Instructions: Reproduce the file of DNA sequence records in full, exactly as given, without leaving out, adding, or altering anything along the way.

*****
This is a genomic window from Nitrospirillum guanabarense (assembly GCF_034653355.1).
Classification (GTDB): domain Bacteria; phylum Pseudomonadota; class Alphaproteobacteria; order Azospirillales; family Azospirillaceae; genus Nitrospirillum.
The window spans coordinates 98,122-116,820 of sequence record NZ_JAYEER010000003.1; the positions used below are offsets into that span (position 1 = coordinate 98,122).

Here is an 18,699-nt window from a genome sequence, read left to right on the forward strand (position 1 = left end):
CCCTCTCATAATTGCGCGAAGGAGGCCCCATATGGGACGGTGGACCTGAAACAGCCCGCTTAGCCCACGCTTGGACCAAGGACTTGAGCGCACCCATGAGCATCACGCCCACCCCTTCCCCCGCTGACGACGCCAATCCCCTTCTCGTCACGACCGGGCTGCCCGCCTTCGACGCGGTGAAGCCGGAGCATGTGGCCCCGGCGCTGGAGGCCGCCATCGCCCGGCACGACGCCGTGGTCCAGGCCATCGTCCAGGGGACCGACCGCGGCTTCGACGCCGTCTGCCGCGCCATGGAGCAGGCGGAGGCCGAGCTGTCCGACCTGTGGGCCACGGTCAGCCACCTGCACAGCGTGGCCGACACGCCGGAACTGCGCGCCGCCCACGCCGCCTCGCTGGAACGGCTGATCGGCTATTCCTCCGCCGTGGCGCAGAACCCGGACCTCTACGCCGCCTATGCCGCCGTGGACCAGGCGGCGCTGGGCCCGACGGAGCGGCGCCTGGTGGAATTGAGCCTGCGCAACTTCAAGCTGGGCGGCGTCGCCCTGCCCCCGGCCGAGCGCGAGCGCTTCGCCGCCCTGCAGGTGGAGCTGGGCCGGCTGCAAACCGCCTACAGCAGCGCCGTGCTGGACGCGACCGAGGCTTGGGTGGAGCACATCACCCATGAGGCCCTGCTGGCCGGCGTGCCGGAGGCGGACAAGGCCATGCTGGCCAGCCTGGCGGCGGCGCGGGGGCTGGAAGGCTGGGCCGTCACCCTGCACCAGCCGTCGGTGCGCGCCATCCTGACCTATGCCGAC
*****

This is a genomic window from Nitrospirillum guanabarense (assembly GCF_034653355.1).
Classification (GTDB): domain Bacteria; phylum Pseudomonadota; class Alphaproteobacteria; order Azospirillales; family Azospirillaceae; genus Nitrospirillum.
The window spans coordinates 98,122-116,820 of sequence record NZ_JAYEER010000003.1; the positions used below are offsets into that span (position 1 = coordinate 98,122).

Here is an 18,699-nt window from a genome sequence, read left to right on the forward strand (position 1 = left end):
CCCTCTCATAATTGCGCGAAGGAGGCCCCATATGGGACGGTGGACCTGAAACAGCCCGCTTAGCCCACGCTTGGACCAAGGACTTGAGCGCACCCATGAGCATCACGCCCACCCCTTCCCCCGCTGACGACGCCAATCCCCTTCTCGTCACGACCGGGCTGCCCGCCTTCGACGCGGTGAAGCCGGAGCATGTGGCCCCGGCGCTGGAGGCCGCCATCGCCCGGCACGACGCCGTGGTCCAGGCCATCGTCCAGGGGACCGACCGCGGCTTCGACGCCGTCTGCCGCGCCATGGAGCAGGCGGAGGCCGAGCTGTCCGACCTGTGGGCCACGGTCAGCCACCTGCACAGCGTGGCCGACACGCCGGAACTGCGCGCCGCCCACGCCGCCTCGCTGGAACGGCTGATCGGCTATTCCTCCGCCGTGGCGCAGAACCCGGACCTCTACGCCGCCTATGCCGCCGTGGACCAGGCGGCGCTGGGCCCGACGGAGCGGCGCCTGGTGGAATTGAGCCTGCGCAACTTCAAGCTGGGCGGCGTCGCCCTGCCCCCGGCCGAGCGCGAGCGCTTCGCCGCCCTGCAGGTGGAGCTGGGCCGGCTGCAAACCGCCTACAGCAGCGCCGTGCTGGACGCGACCGAGGCTTGGGTGGAGCACATCACCCATGAGGCCCTGCTGGCCGGCGTGCCGGAGGCGGACAAGGCCATGCTGGCCAGCCTGGCGGCGGCGCGGGGGCTGGAAGGCTGGGCCGTCACCCTGCACCAGCCGTCGGTGCGCGCCATCCTGACCTATGCCGAC